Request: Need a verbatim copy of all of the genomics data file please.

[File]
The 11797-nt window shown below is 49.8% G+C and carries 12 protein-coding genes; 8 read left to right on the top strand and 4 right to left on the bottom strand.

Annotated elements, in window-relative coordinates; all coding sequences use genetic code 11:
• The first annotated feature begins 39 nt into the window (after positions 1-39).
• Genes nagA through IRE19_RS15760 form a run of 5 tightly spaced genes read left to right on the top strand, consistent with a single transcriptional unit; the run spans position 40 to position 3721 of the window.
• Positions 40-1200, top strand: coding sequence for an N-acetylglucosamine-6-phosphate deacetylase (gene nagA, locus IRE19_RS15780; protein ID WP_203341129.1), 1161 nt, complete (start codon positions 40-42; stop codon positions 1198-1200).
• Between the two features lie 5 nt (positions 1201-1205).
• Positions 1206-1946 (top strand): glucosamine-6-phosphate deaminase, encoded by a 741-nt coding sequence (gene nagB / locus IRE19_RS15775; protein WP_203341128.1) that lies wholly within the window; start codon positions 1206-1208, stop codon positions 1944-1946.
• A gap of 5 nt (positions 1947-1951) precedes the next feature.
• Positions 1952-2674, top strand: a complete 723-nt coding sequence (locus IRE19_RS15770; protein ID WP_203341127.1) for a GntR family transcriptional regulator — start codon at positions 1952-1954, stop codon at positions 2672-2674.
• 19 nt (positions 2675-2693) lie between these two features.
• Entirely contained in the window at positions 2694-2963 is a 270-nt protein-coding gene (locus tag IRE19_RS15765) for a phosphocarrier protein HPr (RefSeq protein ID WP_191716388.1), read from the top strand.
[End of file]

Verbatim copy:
The 11797-nt window shown below is 49.8% G+C and carries 12 protein-coding genes; 8 read left to right on the top strand and 4 right to left on the bottom strand.

Annotated elements, in window-relative coordinates; all coding sequences use genetic code 11:
• The first annotated feature begins 39 nt into the window (after positions 1-39).
• Genes nagA through IRE19_RS15760 form a run of 5 tightly spaced genes read left to right on the top strand, consistent with a single transcriptional unit; the run spans position 40 to position 3721 of the window.
• Positions 40-1200, top strand: coding sequence for an N-acetylglucosamine-6-phosphate deacetylase (gene nagA, locus IRE19_RS15780; protein ID WP_203341129.1), 1161 nt, complete (start codon positions 40-42; stop codon positions 1198-1200).
• Between the two features lie 5 nt (positions 1201-1205).
• Positions 1206-1946 (top strand): glucosamine-6-phosphate deaminase, encoded by a 741-nt coding sequence (gene nagB / locus IRE19_RS15775; protein WP_203341128.1) that lies wholly within the window; start codon positions 1206-1208, stop codon positions 1944-1946.
• A gap of 5 nt (positions 1947-1951) precedes the next feature.
• Positions 1952-2674, top strand: a complete 723-nt coding sequence (locus IRE19_RS15770; protein ID WP_203341127.1) for a GntR family transcriptional regulator — start codon at positions 1952-1954, stop codon at positions 2672-2674.
• 19 nt (positions 2675-2693) lie between these two features.
• Entirely contained in the window at positions 2694-2963 is a 270-nt protein-coding gene (locus tag IRE19_RS15765) for a phosphocarrier protein HPr (RefSeq protein ID WP_191716388.1), read from the top strand.